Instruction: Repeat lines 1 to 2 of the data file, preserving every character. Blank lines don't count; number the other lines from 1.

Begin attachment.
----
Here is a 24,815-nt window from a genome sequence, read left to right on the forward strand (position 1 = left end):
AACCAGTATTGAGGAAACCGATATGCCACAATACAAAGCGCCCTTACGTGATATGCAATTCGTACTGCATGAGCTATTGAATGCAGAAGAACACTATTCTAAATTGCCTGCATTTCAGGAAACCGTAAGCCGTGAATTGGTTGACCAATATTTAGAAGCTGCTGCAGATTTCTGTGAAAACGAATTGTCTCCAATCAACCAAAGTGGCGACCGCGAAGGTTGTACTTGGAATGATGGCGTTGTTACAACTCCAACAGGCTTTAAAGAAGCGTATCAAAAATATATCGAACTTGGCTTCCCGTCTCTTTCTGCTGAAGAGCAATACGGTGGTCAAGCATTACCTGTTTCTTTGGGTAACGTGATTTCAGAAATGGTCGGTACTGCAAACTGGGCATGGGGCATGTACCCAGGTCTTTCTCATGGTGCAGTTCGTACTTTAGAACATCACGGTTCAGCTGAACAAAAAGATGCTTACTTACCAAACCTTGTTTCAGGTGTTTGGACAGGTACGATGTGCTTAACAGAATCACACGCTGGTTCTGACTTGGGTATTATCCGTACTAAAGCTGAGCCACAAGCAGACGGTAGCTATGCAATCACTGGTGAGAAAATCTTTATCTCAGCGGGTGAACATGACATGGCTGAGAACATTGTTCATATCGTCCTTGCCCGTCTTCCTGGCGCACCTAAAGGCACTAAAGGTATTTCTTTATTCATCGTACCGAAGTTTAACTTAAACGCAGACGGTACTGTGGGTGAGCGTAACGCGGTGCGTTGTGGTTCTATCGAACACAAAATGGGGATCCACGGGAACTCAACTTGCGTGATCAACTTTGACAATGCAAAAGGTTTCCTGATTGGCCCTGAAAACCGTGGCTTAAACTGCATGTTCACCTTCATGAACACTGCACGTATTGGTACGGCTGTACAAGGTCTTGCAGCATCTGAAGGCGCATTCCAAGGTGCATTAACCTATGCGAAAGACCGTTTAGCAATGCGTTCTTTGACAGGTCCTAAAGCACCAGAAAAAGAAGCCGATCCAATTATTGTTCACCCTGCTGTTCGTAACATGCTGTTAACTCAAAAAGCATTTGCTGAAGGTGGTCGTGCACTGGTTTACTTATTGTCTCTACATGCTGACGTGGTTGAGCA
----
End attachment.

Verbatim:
Here is a 24,815-nt window from a genome sequence, read left to right on the forward strand (position 1 = left end):
AACCAGTATTGAGGAAACCGATATGCCACAATACAAAGCGCCCTTACGTGATATGCAATTCGTACTGCATGAGCTATTGAATGCAGAAGAACACTATTCTAAATTGCCTGCATTTCAGGAAACCGTAAGCCGTGAATTGGTTGACCAATATTTAGAAGCTGCTGCAGATTTCTGTGAAAACGAATTGTCTCCAATCAACCAAAGTGGCGACCGCGAAGGTTGTACTTGGAATGATGGCGTTGTTACAACTCCAACAGGCTTTAAAGAAGCGTATCAAAAATATATCGAACTTGGCTTCCCGTCTCTTTCTGCTGAAGAGCAATACGGTGGTCAAGCATTACCTGTTTCTTTGGGTAACGTGATTTCAGAAATGGTCGGTACTGCAAACTGGGCATGGGGCATGTACCCAGGTCTTTCTCATGGTGCAGTTCGTACTTTAGAACATCACGGTTCAGCTGAACAAAAAGATGCTTACTTACCAAACCTTGTTTCAGGTGTTTGGACAGGTACGATGTGCTTAACAGAATCACACGCTGGTTCTGACTTGGGTATTATCCGTACTAAAGCTGAGCCACAAGCAGACGGTAGCTATGCAATCACTGGTGAGAAAATCTTTATCTCAGCGGGTGAACATGACATGGCTGAGAACATTGTTCATATCGTCCTTGCCCGTCTTCCTGGCGCACCTAAAGGCACTAAAGGTATTTCTTTATTCATCGTACCGAAGTTTAACTTAAACGCAGACGGTACTGTGGGTGAGCGTAACGCGGTGCGTTGTGGTTCTATCGAACACAAAATGGGGATCCACGGGAACTCAACTTGCGTGATCAACTTTGACAATGCAAAAGGTTTCCTGATTGGCCCTGAAAACCGTGGCTTAAACTGCATGTTCACCTTCATGAACACTGCACGTATTGGTACGGCTGTACAAGGTCTTGCAGCATCTGAAGGCGCATTCCAAGGTGCATTAACCTATGCGAAAGACCGTTTAGCAATGCGTTCTTTGACAGGTCCTAAAGCACCAGAAAAAGAAGCCGATCCAATTATTGTTCACCCTGCTGTTCGTAACATGCTGTTAACTCAAAAAGCATTTGCTGAAGGTGGTCGTGCACTGGTTTACTTATTGTCTCTACATGCTGACGTGGTTGAGCA